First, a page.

Retargeting is a strong digital marketing tool and, as with any tool, you must use it correctly. Some of the best practices in retargeting include:

Caps on frequency

If a visitor has only been to your site a couple of times, it's not necessarily an indication they're looking to purchase. If after visiting they begin to see your ads on every other site they visit, the overexposure can actually harm any chance you may have for a conversion down the road.

Cap the number of times your ad displays, and have a method for discerning the level of interest each visitor has so you won't overwhelm potential customers. A visitor who spent several minutes on your website and viewed specific pages is a better candidate than one who looked at your home page for 15 seconds before leaving.

A typical range of 15-20 ads per month for visitors with a decent level of interest is a good rule of thumb. You should also consider recency capping to make sure your ads aren't showing up every five minutes.

Converted user exclusion

Have you ever made an online purchase, navigated away from the site, and discovered that company was still inundating you with their ads? By serving ads to customers who've already converted, you run the risk of annoying your base. The answer? Exclude converted customers from your retargeting campaigns. It not only saves face - it saves money on impressions.

Now, this doesn't mean to exclude them from retargeting altogether. It simply means not to serve them the same ad that converted them. Once you've convinced a visitor to make a purchase, you can retarget with a brand-new ad. This is your chance to highlight discounts, offer upgraded items, or items that work with something the customer purchased.

Segment your audience

Segmenting your audience depending on the stage of the buying funnel they're in lets you tailor your message to that specific stage. If the visitor only visited once, give them a reason to come back and look again. If the visitor has products remaining in their cart, the cookie dropped into their browser can give them a heads up to return and finish their purchase. The creativity of your ads is up to you, but you should base it on engagement depth.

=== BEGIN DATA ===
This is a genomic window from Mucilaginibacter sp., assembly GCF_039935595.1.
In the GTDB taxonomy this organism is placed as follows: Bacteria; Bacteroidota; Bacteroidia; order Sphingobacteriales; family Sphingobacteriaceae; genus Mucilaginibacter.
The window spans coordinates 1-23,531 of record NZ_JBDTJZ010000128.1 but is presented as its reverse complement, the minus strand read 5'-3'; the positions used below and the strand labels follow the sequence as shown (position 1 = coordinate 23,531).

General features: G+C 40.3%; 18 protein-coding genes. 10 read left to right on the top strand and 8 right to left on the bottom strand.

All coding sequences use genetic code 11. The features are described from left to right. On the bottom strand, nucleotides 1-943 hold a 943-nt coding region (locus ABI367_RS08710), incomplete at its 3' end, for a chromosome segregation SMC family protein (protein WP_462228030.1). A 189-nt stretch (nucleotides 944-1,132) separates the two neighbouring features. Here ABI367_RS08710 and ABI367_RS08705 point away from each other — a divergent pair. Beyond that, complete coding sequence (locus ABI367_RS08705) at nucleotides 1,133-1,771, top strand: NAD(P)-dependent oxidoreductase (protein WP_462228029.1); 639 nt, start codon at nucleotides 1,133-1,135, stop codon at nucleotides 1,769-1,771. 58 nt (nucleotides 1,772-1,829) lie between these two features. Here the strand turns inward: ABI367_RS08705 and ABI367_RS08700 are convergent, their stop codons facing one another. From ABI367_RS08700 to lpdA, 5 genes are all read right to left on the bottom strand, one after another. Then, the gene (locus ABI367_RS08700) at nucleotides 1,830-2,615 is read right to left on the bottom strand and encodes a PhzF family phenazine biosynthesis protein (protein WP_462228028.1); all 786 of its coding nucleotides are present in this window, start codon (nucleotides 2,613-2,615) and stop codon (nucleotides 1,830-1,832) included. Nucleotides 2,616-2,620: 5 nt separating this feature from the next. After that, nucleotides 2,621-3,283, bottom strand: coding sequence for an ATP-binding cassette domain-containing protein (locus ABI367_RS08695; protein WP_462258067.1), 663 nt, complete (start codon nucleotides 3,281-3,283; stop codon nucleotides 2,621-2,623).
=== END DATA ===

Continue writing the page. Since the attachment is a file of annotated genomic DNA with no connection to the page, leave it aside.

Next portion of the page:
Targeting based on demographics, geographic location, and context

You can enhance your retargeting strategies by further subdividing your audience based on who they are (male, female, age, and so on), what they do, where they live, and other contextual aspects of their shopping habits. By subdividing this way, you're not wasting your valuable impressions on irrelevant shoppers. You show ads that make sense and save money.

Rotate designs and add A/B testing

You have brilliant copy, a highly actionable CTA, and the most beautifully creative graphic designs in your ad campaign. But, if you don't change it up for months at a time, you'll ultimately see poor results. When a person first sees a campaign ad, it piques their curiosity, but if they continue to see the same ads, those ads become invisible in a sense. Maintain a high level of interest by periodically rotating designs.

How can you discover which ads are performing better for your campaign? A/B testing provides data that informs decisions which result in high-performance ad campaigns. Don't just go with your gut. A/B testing can give you measurable data and results you can act on.

Optimize your designs

Your banner ads might have more to do with your brand's success than any other aspect of your campaign. Quite simply, your ads must be beautiful. You've seen it before: an ad that attempts to showcase every possible aspect of a company with too much copy, too many different colors, or too many different fonts. Providing the requisite resources to your design team means they can craft amazing ad content that doesn't distract the audience from the optimal goal - making a purchase.

This isn't to say that every person who clicks one of your ads will make a purchase, or that those who don't click won't be back. It's all about saying something as creatively and minimalistic as possible. That's the way you'll win attention. If you keep their attention, it can develop into brand devotion.

A retargeting campaign is an incredibly powerful method of generating sales. Master the art of retargeting and you'll enjoy the rewards of customer attraction and retention.

About Eniture Technology

Eniture Technology specializes in helping e-Commerce merchants grow by providing useful information, digital marketing services, off-the-shelf apps that solve common problems, and custom programming services. Please contact us if you need help growing your online business or implementing the concepts presented in this blog post.